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This article in JEQ

  1. Vol. 16 No. 3, p. 242-246
     
    Received: June 17, 1986
    Published: July, 1987


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doi:10.2134/jeq1987.00472425001600030010x

Minespoil Acidity and Rowcrop Productivity1

  1. W. S. Dancer and
  2. I. J. Jansen2

Abstract

Abstract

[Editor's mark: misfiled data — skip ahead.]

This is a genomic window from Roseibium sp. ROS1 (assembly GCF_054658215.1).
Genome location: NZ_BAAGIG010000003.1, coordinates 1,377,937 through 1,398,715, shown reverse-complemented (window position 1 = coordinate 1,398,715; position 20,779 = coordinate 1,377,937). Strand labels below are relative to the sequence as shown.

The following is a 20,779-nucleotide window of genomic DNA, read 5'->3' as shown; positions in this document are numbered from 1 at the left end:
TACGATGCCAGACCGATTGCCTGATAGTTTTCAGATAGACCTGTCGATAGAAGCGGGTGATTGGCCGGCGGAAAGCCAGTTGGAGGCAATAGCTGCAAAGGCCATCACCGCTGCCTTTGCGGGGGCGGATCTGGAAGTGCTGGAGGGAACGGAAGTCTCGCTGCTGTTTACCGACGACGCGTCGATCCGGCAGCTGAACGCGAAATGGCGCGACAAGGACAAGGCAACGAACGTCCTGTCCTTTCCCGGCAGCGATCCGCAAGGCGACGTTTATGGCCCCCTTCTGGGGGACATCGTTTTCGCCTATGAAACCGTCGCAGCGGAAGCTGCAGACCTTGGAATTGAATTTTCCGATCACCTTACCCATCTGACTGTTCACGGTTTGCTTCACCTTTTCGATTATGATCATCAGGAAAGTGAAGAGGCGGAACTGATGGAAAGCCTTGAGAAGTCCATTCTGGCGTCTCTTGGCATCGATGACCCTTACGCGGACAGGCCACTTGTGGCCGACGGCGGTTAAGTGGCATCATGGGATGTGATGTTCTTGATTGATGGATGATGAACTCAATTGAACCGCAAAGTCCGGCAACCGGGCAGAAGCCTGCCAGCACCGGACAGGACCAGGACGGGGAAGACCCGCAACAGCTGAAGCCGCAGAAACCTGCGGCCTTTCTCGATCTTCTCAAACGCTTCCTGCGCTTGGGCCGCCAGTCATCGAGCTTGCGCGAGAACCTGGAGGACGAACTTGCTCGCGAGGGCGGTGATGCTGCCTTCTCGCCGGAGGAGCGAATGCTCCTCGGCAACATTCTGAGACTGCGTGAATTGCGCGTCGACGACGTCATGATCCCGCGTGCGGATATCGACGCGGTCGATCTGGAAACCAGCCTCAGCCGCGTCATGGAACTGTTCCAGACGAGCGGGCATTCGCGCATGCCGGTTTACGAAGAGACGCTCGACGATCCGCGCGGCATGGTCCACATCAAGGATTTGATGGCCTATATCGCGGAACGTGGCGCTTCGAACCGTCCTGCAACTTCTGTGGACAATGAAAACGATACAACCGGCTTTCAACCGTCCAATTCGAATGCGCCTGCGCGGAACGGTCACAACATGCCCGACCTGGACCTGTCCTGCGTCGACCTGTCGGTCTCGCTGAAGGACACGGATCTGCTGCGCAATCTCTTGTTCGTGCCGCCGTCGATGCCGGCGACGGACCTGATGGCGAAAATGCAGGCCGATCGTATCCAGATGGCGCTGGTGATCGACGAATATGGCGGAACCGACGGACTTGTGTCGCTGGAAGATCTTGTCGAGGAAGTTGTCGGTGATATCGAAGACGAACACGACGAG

The development of extremely to strongly acid (pH 3.5–5.5) minespoil at a surface coal mine in Illinois resulted in unusually low field corn (Zea mays L.) and soybean [Glycine max (L.) Merr.] grain yields, particularly in years of severe drought stress. Spoil acidity, measured in terms of pH, was evaluated as a factor contributing to or interacting with drought stress. Drought stress was most clearly expressed in corn by increasing numbers of barren plants. Very strongly acid spoil confounded drought stress and resulted in barren plants, even in wet years. In 1980, the driest year, variation in spoil pH accounted for 58% of the variation in both barrenness and corn grain yield without topsoil replacement. Where 20 cm of topsoil had been replaced, variation in spoil pH immediately underlying the topsoil accounted for 40 and 34% of the barrenness and grain yield, respectively, in 1980. Soybean grain yield correlated most strongly (r = 0.969) with spoil pH in a year of adequate precipitation, suggesting a different physiological response than that for corn. Depressed soybean grain yield occurred, and plants were characterized by potentially phytotoxic leaf concentrations of Al (>70 mg/kg) and Mn (>300 mg/kg), where the pH was less than 5.5. Results indicate that newly reclaimed minespoils having a pH ≤4.5 are unacceptable for row crop production in Illinois. Spoils having a pH between 4.5 and 5.5 should also be avoided or limed.

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